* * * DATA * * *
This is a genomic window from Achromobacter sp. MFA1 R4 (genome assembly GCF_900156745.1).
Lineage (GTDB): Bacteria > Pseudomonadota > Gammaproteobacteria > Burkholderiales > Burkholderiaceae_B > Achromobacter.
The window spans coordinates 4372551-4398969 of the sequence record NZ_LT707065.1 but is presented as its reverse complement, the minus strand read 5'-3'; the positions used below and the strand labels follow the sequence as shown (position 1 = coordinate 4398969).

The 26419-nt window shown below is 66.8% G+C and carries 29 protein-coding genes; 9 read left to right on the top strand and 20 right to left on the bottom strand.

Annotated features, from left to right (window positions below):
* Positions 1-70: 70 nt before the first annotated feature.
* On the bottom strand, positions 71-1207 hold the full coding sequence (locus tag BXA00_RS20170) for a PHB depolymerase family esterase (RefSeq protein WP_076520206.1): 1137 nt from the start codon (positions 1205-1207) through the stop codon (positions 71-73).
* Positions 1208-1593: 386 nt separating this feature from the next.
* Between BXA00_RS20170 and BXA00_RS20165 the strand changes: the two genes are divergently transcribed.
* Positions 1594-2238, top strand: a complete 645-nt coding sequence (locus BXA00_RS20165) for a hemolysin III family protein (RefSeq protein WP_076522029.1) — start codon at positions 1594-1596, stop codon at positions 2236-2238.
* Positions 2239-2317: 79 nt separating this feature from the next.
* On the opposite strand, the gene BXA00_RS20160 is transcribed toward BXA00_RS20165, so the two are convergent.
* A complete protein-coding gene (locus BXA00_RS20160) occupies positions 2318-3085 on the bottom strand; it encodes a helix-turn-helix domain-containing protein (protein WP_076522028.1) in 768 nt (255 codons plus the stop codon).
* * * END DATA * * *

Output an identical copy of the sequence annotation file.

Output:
This is a genomic window from Achromobacter sp. MFA1 R4 (genome assembly GCF_900156745.1).
Lineage (GTDB): Bacteria > Pseudomonadota > Gammaproteobacteria > Burkholderiales > Burkholderiaceae_B > Achromobacter.
The window spans coordinates 4372551-4398969 of the sequence record NZ_LT707065.1 but is presented as its reverse complement, the minus strand read 5'-3'; the positions used below and the strand labels follow the sequence as shown (position 1 = coordinate 4398969).

The 26419-nt window shown below is 66.8% G+C and carries 29 protein-coding genes; 9 read left to right on the top strand and 20 right to left on the bottom strand.

Annotated features, from left to right (window positions below):
* Positions 1-70: 70 nt before the first annotated feature.
* On the bottom strand, positions 71-1207 hold the full coding sequence (locus tag BXA00_RS20170) for a PHB depolymerase family esterase (RefSeq protein WP_076520206.1): 1137 nt from the start codon (positions 1205-1207) through the stop codon (positions 71-73).
* Positions 1208-1593: 386 nt separating this feature from the next.
* Between BXA00_RS20170 and BXA00_RS20165 the strand changes: the two genes are divergently transcribed.
* Positions 1594-2238, top strand: a complete 645-nt coding sequence (locus BXA00_RS20165) for a hemolysin III family protein (RefSeq protein WP_076522029.1) — start codon at positions 1594-1596, stop codon at positions 2236-2238.
* Positions 2239-2317: 79 nt separating this feature from the next.
* On the opposite strand, the gene BXA00_RS20160 is transcribed toward BXA00_RS20165, so the two are convergent.
* A complete protein-coding gene (locus BXA00_RS20160) occupies positions 2318-3085 on the bottom strand; it encodes a helix-turn-helix domain-containing protein (protein WP_076522028.1) in 768 nt (255 codons plus the stop codon).